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The world’s top 5 skin moisturizing oils

Pamela Ponders: Since the weather is getting drier, I’ve decided to look for some cuticle treaments to help them from drying. I’ve noticed that a lot of them include very similar ingredients, like jojoba oil, apricot kernel oil, shea butter, and in particular sweet almond oil and lavender oil. Do these ingredients really help to moisturize and what exactly do they do? I’ve noticed a lot of body care products emphasize shea butter. I’ve also noticed them some body lotions have coconut oil in it, is this another beneficial ingredient?

The Right Brain Responds:

All the oils you mentioned can moisturize skin – but they’re not the BEST moisturizers. What are the best, you ask? Ah, that is the question. But first you have to sit through this quick explanation:

How Oils Moisturize

Moisture evaporates from your skin by slipping though tiny cracks and fissures. Oils form a barrier layer on top of the skin that prevents the water molecules from escaping. It’s all about stopping evaporation! This property is called occlusivity and it’s measured by a rating called Transepidermal Water Loss, or TEWL. (pronounced “tool.”) The TEWL value has been measured for various oils, and the ones that have the highest rating (in other words, the ones that stop the most water from escaping your skin) are as follows:

1. Petroleum jelly

(in a minimum concentration of 5%, reduces TEWL by more than 98%)

2. Lanolin

3. Mineral oil

4. Dimethicone

a type of silicone

5. Coconut Oil and Others

including other oils (like coconut oil), fatty alcohols, and waxes

Some of the other oils you mentioned are still beneficial – they can make skin feel softer and smoother. But if really want to keep your skin moist, you need to reduce evaporation with one of these top 5.

Comments on this entry are closed.

  • Natalie Lozano July 21, 2014, 2:34 am

    Thank you so much for this post. I have really had some troubles with my skin. I love making my own all natural beauty products, so I have been on the hunt for the best moisturizers for my skin. Is it true that avocado oil is another good carrier oil for moisturizing? 🙂

  • Charlie Tellsall October 18, 2015, 3:14 am

    Can facial oils be used alone or do they need a moisturiser/nightcream on top. Lots of my clients have been asking about the new Body Shop Oils for Life and I wondered if it would be hydrating enough on a dehydrated mature skin, bearing in mind it doesn’t contain any of the top 5 oils you recommend
    Full Ingredients

    Caprylic/Capric Triglyceride (Emollient), Olea Europaea Fruit Oil/Olea Europaea (Olive) Fruit Oil (Emollient), Simmondsia Chinensis Seed Oil/Simmondsia Chinensis (Jojoba) Seed Oil (Skin Conditioning Agent – Occlusive), Camelina Sativa Seed Oil (Emollient), Rosa Canina Fruit Oil (Skin Conditioning Agent), Camellia Oleifera Seed Oil (Skin Conditioning Agent – Emollient), Nigella Sativa Seed Oil (Emollient), Parfum/Fragrance (Fragrance Ingredient), Tocopherol (Antioxidant), Pentaerythrityl Tetra-Di-t-Butyl Hydroxyhydrocinnamate (Antioxidant), Limonene (Fragrance Ingredient), Linalool (Fragrance Ingredient), Citronellol (Fragrance Ingredient), Geraniol (Fragrance Ingredient), Pelargonium Graveolens Flower Oil (Fragrance Ingredient), Rosmarinus Officinalis Leaf Oil/Rosmarinus Officinalis (Rosemary Leaf ) Oil (Fragrance Ingredient), Origanum Majorana Leaf Oil (Refreshing Agent), Anthemis Nobilis Flower Oil (Fragrance Ingredient), Coumarin (Fragrance Ingredient), Lavandula Angustifolia Oil/Lavandula Angustifolia (Lavender) Oil (Natural Additive), Lavandula Hybrida Oil (Fragrance Ingredient), Citral (Fragrance Ingredient), Citrus Aurantium Dulcis Peel Oil/Citrus Aurantium Dulcis (Orange) Peel Oil (Fragrance Ingredient).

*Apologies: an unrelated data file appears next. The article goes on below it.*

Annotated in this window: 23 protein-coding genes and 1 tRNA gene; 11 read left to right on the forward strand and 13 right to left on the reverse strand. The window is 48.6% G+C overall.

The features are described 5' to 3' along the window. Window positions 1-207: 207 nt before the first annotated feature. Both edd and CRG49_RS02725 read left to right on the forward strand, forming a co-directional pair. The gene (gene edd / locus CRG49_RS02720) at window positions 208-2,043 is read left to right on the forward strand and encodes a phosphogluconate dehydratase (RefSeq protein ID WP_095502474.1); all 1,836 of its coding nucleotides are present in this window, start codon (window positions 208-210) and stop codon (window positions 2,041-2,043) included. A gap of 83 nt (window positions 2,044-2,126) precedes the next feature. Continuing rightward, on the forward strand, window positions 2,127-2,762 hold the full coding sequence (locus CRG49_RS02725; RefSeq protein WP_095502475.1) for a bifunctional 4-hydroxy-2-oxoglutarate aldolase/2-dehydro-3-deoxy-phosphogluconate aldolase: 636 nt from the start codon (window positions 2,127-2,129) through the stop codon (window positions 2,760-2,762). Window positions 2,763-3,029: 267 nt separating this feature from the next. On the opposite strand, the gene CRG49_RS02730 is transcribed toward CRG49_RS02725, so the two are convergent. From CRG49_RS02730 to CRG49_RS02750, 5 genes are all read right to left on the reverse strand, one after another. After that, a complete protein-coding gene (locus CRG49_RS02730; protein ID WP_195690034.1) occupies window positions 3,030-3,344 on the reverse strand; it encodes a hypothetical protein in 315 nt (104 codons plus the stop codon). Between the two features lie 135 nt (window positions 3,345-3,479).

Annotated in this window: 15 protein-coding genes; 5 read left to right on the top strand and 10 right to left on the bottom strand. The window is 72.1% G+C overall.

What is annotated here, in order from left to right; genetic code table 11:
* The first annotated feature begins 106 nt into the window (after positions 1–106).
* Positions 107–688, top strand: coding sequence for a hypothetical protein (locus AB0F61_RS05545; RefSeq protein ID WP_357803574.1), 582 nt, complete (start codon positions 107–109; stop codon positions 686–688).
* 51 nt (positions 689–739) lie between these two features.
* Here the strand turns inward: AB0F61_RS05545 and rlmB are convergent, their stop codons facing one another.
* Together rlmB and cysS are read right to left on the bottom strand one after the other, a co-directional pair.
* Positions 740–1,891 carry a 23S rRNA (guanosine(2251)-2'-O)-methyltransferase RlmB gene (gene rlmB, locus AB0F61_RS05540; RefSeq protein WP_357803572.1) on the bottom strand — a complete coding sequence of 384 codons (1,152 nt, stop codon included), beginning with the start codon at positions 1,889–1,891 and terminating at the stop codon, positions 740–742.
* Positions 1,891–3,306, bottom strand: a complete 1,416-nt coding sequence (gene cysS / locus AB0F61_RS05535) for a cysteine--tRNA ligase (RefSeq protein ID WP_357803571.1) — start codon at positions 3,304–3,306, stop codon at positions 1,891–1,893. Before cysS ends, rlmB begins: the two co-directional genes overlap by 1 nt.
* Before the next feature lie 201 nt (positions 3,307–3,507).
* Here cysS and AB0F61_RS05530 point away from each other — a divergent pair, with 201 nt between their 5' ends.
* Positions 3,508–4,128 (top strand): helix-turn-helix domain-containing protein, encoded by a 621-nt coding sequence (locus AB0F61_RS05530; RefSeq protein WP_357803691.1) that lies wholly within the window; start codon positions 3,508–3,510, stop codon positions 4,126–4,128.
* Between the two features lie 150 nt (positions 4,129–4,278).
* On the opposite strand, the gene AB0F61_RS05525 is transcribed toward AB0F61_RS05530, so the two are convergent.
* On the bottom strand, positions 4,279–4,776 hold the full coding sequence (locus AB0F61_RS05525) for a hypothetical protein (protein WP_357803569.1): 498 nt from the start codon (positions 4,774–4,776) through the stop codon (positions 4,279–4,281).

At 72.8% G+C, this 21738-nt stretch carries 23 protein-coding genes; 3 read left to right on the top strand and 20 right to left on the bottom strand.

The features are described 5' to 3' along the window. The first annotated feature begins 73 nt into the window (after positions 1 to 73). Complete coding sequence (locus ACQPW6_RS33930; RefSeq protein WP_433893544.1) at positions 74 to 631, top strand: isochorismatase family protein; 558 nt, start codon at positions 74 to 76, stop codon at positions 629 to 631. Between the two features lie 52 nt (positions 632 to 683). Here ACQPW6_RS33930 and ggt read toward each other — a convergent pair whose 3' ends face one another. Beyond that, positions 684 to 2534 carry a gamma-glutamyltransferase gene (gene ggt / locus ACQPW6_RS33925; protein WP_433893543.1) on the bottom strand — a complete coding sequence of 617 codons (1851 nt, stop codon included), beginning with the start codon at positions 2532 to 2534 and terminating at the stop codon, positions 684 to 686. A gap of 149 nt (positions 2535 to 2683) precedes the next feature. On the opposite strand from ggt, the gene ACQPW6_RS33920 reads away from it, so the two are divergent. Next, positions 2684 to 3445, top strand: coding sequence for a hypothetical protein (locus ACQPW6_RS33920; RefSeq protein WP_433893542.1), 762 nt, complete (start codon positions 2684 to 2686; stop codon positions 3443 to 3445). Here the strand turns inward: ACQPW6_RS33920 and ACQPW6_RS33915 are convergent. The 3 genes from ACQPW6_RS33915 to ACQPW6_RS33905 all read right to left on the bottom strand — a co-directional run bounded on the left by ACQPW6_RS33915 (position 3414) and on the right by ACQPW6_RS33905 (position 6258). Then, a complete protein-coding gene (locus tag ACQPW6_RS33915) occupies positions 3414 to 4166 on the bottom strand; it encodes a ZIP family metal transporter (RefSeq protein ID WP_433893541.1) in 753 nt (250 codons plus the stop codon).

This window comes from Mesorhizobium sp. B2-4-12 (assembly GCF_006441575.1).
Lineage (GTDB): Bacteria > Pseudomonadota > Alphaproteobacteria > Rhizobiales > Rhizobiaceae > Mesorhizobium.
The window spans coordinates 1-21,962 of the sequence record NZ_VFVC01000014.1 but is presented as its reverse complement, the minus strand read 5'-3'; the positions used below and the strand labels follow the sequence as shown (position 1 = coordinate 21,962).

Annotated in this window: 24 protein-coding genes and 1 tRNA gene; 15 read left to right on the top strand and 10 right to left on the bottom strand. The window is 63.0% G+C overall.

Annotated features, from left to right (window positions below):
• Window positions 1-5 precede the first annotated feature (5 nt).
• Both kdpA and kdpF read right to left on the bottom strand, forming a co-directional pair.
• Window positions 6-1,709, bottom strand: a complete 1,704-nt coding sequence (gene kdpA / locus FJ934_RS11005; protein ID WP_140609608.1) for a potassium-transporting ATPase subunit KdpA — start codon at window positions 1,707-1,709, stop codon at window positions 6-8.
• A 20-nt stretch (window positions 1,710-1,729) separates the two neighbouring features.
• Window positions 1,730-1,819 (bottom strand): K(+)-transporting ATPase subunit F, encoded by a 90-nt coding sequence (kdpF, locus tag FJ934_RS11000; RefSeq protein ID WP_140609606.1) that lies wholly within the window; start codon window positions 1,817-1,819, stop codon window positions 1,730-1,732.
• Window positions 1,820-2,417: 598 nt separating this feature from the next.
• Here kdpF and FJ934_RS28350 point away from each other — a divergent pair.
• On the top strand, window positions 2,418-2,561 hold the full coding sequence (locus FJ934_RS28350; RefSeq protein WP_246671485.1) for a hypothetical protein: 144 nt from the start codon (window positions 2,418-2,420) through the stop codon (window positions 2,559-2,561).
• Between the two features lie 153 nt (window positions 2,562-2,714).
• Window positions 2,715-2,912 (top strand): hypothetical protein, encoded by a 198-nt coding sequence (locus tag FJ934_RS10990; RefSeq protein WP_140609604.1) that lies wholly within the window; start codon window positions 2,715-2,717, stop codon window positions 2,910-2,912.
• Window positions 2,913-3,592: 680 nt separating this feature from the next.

Thank you

    • Randy Schueller October 18, 2015, 5:38 pm

      The main ingredient, Caprylic/Capric Triglyceride, is a decent emollient but it doesn’t seal water in as well as typical moisturizer ingredients. Same for the oils in the formula. For some people, this may be enough but others may find they need to use a lotion in addition to this oil.

  • Charlotte G May 29, 2016, 5:22 am

    Is it true that oils can’t penetrate the skin unless mixed with water? Do serums need a fat molecule added to them to enable penetration?

    Thank you

    • Randy Schueller May 29, 2016, 8:20 am

      No that’s not true. Some oils can penetrate skin by themselves. It’s also true that some ingredients need to have a fatty part grafted on to them to penetrate better. (Ascorbyl palmitate for example.)

  • Stephen January 6, 2018, 5:00 am

    Hi, I recently started taking Petroleum Jelly and I read that oils may potentially build up in the lunges resulting in a disorder called, “Lipoid Pneumonia”. While the disorder is rare, at least through documentation, it looks like there is a connection between daily use, extended periods of time, and unintentional inhalation of the product. It kind of scares me. Should I be worried about It? What’s a safer alternative to apply to my skin that doesn’t result in this disorder. Thanks and hope to hear from you soon!

    • Perry Romanowski January 9, 2018, 10:21 am

      I don’t see any reason for you to worry. Petroleum Jelly is not a volatile oil so you won’t breath in a significant amount of it. But of course, we’re not doctors so you should check with your doctor to be sure.